Many natural systems can be described as a collection of oscillators coupled to each other via an interaction matrix. Systems of this type describe phenomena as diverse as earthquakes, ecosystems, neurons, cardiac pacemaker cells, or animal and insect behavior. Coupled oscillators may display synchronized behavior, i.e. follow a common dynamical evolution. Famous examples include the synchronization of circadian rhythms and night/day alternation, crickets that chirp in unison, or flashing fireflies. An exhaustive list of examples and a detailed exposition of the synchronization behavior of periodic systems can be found in the book by Blekhman (1988) and the more recent reviews by Pikovsky, Rosenblum and Kurths (2001), and Boccaletti et al. (2002).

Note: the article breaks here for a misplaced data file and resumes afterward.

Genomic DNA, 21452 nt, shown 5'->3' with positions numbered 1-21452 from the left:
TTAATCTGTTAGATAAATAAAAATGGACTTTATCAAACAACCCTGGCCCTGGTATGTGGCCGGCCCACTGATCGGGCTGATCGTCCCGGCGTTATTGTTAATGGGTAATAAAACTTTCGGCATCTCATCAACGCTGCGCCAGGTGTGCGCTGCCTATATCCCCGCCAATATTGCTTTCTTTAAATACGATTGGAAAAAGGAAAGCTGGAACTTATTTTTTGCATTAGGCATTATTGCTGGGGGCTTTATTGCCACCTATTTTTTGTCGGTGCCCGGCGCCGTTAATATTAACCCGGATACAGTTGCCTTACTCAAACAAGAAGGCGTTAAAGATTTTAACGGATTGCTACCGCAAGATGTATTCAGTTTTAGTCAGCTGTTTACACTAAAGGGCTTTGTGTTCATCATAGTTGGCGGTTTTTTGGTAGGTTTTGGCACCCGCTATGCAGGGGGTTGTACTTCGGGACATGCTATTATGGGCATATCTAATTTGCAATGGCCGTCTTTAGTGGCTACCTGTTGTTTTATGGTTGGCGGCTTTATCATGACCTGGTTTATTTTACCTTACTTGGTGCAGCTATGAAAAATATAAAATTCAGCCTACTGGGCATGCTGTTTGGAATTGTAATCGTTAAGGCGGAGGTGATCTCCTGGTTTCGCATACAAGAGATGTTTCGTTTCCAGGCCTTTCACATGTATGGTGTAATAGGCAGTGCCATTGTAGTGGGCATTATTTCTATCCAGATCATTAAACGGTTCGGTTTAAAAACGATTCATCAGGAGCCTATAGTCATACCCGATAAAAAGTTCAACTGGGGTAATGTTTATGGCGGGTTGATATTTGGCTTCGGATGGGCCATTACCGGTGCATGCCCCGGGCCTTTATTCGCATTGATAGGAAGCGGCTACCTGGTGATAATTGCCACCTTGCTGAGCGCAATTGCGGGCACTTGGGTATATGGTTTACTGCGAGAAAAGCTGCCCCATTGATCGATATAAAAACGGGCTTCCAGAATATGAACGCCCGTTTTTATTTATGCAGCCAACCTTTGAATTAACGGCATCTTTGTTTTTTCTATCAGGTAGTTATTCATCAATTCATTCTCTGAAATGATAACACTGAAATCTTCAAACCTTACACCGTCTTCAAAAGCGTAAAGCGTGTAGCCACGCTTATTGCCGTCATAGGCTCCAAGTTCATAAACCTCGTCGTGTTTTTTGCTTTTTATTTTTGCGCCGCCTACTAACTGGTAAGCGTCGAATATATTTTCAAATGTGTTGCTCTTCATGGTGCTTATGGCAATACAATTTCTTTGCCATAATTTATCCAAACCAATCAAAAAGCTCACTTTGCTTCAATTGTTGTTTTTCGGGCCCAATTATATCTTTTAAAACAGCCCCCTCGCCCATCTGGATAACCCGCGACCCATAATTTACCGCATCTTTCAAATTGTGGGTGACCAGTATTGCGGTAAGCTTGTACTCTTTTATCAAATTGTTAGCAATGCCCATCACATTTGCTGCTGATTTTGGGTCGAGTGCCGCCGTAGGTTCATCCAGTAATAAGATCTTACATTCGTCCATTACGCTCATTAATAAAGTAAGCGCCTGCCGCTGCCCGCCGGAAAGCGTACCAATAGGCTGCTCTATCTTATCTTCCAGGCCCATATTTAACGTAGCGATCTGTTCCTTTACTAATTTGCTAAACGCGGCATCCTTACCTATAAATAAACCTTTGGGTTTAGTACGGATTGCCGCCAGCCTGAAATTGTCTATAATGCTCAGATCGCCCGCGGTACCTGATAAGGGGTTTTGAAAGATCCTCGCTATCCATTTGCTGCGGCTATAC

Synchronization properties are also dependent on the coupling pattern among the oscillators which is conveniently represented as an interaction network characterizing each system. Networks therefore assume a major role in the study of synchronization phenomena and, in this chapter, we intend to provide an overview of results addressing the effect of their structure and complexity on the behavior of the most widely used classes of models.
The central question in the study of coupled oscillators concerns the emergence of coherent behavior in which the elements of the system follow the same dynamical pattern, i.e. are synchronized. The first studies were concerned with the synchronization of periodic systems such as clocks or flashing fireflies.